Go ahead and look at the New Testament variants. Nobody’s hiding them. (Here’s a Wikipedia page full of them.) You’ll notice nearly all of them make no significant changes to the bible. Most of them are extremely minor. Fr’instance Matthew 1.25, which I translated thisaway:

Matthew 1.25 KWL
but didn’t “know” her
till she birthed a son, and Joseph declared his name Jesus.

The more significant variants of that verse go like so:

  • Just like I rendered it.
  • Drops the “…but didn’t ‘know’ her till” so that it’s just “She birthed a son.”
  • “…she birthed him a son.” (Which likely only means Mary gave Joseph a son to adopt, but some folks might interpret it to mean Mary gave Joseph his biological son. But they, not the text, are the problem.)
  • “…she birthed the son.” (Or “the Son,” if you wanna emphasize Jesus’s place in the trinity.)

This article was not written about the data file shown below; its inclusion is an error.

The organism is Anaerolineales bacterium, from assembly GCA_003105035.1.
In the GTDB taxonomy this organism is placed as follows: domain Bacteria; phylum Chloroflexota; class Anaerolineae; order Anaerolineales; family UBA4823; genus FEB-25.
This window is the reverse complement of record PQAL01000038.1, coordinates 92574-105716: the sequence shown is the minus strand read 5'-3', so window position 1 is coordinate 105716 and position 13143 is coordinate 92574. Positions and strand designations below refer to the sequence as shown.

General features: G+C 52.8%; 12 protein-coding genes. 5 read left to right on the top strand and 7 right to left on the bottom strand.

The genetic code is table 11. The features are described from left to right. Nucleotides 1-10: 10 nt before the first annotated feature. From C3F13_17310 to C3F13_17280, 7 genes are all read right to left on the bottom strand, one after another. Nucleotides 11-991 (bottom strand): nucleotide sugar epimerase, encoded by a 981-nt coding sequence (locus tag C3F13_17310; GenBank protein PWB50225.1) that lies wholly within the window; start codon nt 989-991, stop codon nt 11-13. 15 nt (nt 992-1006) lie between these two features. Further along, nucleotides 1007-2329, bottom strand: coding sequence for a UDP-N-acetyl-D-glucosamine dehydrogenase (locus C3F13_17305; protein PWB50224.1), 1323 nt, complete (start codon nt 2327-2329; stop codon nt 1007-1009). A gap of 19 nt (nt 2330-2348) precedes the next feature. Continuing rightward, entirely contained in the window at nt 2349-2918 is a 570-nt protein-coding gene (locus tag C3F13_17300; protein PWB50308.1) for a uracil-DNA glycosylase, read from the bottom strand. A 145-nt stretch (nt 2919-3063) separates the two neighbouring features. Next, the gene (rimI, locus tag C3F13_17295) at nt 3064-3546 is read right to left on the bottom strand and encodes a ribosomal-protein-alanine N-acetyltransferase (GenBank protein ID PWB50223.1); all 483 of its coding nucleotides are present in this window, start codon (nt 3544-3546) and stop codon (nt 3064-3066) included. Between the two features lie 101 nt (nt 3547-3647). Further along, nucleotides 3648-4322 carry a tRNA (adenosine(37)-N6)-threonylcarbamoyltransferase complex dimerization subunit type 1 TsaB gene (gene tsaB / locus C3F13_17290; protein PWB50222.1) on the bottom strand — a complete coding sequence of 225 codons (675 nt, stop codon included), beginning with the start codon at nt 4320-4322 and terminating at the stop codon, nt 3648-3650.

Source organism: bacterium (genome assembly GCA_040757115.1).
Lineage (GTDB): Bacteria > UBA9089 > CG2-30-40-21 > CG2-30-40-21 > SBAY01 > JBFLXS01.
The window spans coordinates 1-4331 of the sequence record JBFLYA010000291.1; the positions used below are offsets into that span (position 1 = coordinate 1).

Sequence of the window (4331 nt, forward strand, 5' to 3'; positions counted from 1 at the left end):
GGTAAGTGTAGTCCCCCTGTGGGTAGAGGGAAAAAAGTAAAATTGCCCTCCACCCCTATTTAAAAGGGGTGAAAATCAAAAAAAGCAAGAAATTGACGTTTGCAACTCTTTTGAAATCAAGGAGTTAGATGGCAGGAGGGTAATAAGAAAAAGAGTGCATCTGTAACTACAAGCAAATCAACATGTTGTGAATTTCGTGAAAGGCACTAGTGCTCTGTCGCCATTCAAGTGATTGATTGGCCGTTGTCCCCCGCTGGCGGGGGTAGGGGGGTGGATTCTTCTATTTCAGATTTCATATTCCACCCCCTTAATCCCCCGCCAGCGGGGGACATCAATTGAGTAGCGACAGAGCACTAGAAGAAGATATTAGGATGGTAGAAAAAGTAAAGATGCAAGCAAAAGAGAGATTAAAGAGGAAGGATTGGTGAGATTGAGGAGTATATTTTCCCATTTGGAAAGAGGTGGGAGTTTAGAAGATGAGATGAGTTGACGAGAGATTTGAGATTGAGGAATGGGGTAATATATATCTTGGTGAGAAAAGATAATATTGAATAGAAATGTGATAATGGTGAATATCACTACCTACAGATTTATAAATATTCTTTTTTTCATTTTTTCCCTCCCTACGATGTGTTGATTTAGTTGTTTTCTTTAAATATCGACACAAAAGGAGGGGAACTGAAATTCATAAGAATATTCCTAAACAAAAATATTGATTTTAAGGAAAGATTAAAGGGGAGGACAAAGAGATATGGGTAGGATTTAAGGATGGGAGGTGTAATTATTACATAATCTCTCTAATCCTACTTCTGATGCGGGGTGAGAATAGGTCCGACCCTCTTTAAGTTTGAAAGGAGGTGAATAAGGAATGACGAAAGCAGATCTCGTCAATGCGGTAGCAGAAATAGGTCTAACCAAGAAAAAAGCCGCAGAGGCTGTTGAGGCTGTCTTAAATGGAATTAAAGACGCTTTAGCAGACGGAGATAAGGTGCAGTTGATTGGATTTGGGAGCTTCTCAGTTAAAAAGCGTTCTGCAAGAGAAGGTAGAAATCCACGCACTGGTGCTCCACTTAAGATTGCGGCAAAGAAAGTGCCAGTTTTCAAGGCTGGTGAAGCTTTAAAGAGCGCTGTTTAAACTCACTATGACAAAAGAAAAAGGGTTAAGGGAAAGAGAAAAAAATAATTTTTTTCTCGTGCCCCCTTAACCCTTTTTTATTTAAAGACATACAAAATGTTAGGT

• “…she birthed her son.”
  • “…she birthed her firstborn son.”
  • “…she birthed the firstborn son.”

Any of these variants create major difference and serious theological problems? Not really. And that’s true of most of the variants.

You gotta remember who it was that unintentionally made the variants in the first place: Christians. Usually good Christians. Well, knowledgeable orthodox Christians anyway. These were really unlikely people to introduce serious doctrinal, theological errors to the New Testament text: In these cases they actually did know better. And we can give them, and the Holy Spirit, credit for immediately weeding out any serious problems which did get mixed in. Same with the Jews who copied the Old Testament.

Two variants which are slightly bigger deals.

Two variants really get Christians’ knickers in a twist. Mainly because they’re popular passages. So let’s deal with them briefly.

First the Adulteress Story (Latin pericope adulterae), the story of Jesus and a woman caught in adultery:

John 7.53-8.11 KWL
53 [Each of them went to their own house, 1 and Jesus went to Mount Olivet.